There is currently just over 40MW of operational wind power capacity installed in Japanese waters, according to Windpower Intelligence.

However, a growing number of developers are targeting the nascent market ahead of offshore wind tenders, which are expected to be opened shortly.

Last week, Equinor, Jera and J-Power joined a long list of partnerships targeting the Japanese offshore wind market, despite the nation’s apparent slow uptake of the technology.

In 2019, the Japan Wind Power Association said that the lengthy process for environmental impact assessment was having an impact on the development of offshore wind.

One of the main obstacles for wind developers in Japan comes from opposition from local fishing communities.

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In Season Of Strikes For Gig Workers, Now Swiggy Delivery Execs In Noida Rebel




After strikes in Chennai and Hyderabad in the last 30 days, Swiggy’s delivery executives in Noida have gone on strike to protest against low wages

The delivery workers are demanding a minimum payout of INR 35 per order and restoration of monthly incentives, among other demands

Similar demands were also raised by Swiggy’s delivery partners in Hyderabad, who went on an indefinite strike last week

With similar demands as their counterparts in Chennai and Hyderabad, delivery executives with Indian foodtech unicorn Swiggy in Noida, on Thursday (September 17), went on a strike to protest against low wages. 

The strike comes just days after Swiggy’s delivery partners went on an indefinite strike in Hyderabad to protest against the low wages and to press their demands. 

In Noida, the protesting delivery workers are demanding a minimum payout per order of INR 35, a minimum payout of INR 20 per batched order (when the driver has to make more than one delivery in a single trip), and a payout at the rate of INR 10 per km after the worker has travelled more than 5 km for making a delivery, among other things.

The delivery partners in Noida, affiliated with the All India Gig Workers Union (AIGWU), have also demanded the reinstatement of monthly incentives of up to INR 3,000 for full-time work and INR 2,000 for part-time work. 

Further, the delivery partners are also demanding extra wages for deliveries made while it rains, or in nights, as also, compensation for waiting time at restaurants, while the order is being prepared.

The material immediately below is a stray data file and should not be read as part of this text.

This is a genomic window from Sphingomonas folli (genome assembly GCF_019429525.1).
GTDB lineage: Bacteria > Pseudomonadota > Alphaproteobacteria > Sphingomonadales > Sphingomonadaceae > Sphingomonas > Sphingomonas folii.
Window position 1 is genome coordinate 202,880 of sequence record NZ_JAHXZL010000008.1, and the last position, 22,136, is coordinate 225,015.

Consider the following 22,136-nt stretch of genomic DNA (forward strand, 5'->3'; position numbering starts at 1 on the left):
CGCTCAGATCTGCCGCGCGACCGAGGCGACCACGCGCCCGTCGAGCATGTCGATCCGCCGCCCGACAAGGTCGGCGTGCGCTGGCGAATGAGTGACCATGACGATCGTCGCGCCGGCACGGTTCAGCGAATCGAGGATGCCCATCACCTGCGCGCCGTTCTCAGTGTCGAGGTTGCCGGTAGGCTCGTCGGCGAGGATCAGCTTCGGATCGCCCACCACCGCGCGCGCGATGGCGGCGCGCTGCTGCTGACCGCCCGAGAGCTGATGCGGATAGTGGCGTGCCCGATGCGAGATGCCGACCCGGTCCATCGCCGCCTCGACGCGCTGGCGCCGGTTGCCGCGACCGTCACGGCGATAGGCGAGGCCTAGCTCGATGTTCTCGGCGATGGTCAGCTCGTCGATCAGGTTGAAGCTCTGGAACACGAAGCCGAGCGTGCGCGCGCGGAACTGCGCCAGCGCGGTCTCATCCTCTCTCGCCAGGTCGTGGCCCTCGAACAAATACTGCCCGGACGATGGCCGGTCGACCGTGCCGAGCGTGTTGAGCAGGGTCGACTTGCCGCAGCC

“Swiggy delivery workers are taking extraordinary risks by delivering food and essentials to people during this pandemic. The company cannot reward us by cutting our payouts and incentives. Our demands should be met at the earliest,” reads the letter stating the demands of AIGWU for Swiggy’s delivery workers, addressed to Swiggy’s CEO Sriharsha Majety. 

The demands of the delivery workers in Noida are similar to the demands of the workers in Hyderabad, who, earlier this week, launched an indefinite strike to protest against Swiggy paying low wages to the delivery workers. 

The workers in Hyderabad have alleged that during the lockdown, their minimum payout per order reduced from INR 35 to INR 15, while the company also removed monthly incentives to the tune of INR 5,000. 

When asked about the protest of delivery workers in Hyderabad earlier this week, a Swiggy spokesperson told Inc42, “Most delivery partners in Hyderabad make over INR 45 per order, with the highest performing partners making over INR 75 per order. This INR 15 is only one of the many components of the service fee.”

“Naturally, no active delivery partners in Hyderabad have made only INR 15 per order in the last four weeks. It is important to note that the service fee per order is based on multiple factors to adequately compensate our partners including distance travelled, waiting time, customer experience, shift completion and incentives. Regular competitive benchmarking shows that these are at par, if not higher than the industry standards,” Spokesperson added.

In what has been a season of strikes for gig workers, last month, Swiggy’s delivery executives in Chennai had gone on strike to press for their demands. A few days after the strike in Chennai, Swiggy told NDTV that the company had had a positive dialogue with the protesting delivery partners and was back to serving the entire city of Chennai with its fleet of workers.

Meanwhile, the Indian government’s new draft social security code is said to have recognised gig workers, and will mandate gig economy companies to contribute to a social security fund for gig and platform workers, reported Business Standard. Approved by the Union Cabinet last week, the code, which will have several other benefits outlined for gig workers, will come up in the Parliament’s ongoing monsoon session.